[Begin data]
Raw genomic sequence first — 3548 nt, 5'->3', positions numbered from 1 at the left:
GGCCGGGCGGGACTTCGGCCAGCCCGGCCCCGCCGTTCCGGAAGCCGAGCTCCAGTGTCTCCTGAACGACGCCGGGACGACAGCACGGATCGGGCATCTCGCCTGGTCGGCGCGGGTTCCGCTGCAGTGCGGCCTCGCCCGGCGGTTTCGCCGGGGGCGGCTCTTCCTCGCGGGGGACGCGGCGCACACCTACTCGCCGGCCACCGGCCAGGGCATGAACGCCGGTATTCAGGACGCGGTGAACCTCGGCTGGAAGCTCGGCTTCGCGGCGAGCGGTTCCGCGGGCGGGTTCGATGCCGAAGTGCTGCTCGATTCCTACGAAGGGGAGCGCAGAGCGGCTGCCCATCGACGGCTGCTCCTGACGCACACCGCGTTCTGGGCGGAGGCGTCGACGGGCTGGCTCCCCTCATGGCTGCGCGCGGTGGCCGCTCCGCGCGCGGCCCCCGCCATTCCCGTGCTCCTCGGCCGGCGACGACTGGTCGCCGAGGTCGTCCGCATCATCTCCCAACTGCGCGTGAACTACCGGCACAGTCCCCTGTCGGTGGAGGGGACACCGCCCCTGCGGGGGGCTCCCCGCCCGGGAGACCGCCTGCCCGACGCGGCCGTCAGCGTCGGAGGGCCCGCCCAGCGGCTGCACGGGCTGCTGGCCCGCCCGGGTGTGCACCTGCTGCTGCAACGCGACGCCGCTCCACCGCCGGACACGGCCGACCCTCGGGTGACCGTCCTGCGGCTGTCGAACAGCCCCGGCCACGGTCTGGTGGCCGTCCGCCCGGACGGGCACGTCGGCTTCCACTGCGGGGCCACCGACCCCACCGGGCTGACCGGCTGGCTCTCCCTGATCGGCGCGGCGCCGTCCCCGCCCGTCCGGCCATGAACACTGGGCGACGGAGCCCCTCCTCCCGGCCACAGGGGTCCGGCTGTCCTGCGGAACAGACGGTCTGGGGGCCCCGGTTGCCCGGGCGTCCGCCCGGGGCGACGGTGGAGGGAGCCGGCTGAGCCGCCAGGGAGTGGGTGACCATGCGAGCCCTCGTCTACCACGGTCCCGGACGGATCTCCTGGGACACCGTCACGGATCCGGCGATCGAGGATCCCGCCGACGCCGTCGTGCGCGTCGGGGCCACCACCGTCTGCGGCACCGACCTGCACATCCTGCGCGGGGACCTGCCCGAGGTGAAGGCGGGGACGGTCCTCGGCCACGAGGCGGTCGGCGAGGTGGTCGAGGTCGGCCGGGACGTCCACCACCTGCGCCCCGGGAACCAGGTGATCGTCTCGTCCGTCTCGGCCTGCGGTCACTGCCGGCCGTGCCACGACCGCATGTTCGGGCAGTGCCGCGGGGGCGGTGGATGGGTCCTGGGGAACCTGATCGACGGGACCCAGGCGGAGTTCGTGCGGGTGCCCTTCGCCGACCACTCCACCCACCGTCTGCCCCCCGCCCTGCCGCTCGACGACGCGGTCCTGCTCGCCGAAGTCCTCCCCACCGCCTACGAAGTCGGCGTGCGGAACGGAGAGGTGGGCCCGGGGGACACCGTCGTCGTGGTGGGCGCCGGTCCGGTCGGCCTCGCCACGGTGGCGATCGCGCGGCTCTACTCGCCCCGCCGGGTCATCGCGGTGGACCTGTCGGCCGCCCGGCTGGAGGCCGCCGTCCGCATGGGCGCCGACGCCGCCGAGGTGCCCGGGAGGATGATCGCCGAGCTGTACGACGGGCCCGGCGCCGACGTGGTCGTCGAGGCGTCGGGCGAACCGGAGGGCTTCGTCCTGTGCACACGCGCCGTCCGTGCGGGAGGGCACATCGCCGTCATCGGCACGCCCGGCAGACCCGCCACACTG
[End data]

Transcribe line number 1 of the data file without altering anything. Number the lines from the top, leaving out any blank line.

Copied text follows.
Raw genomic sequence first — 3548 nt, 5'->3', positions numbered from 1 at the left: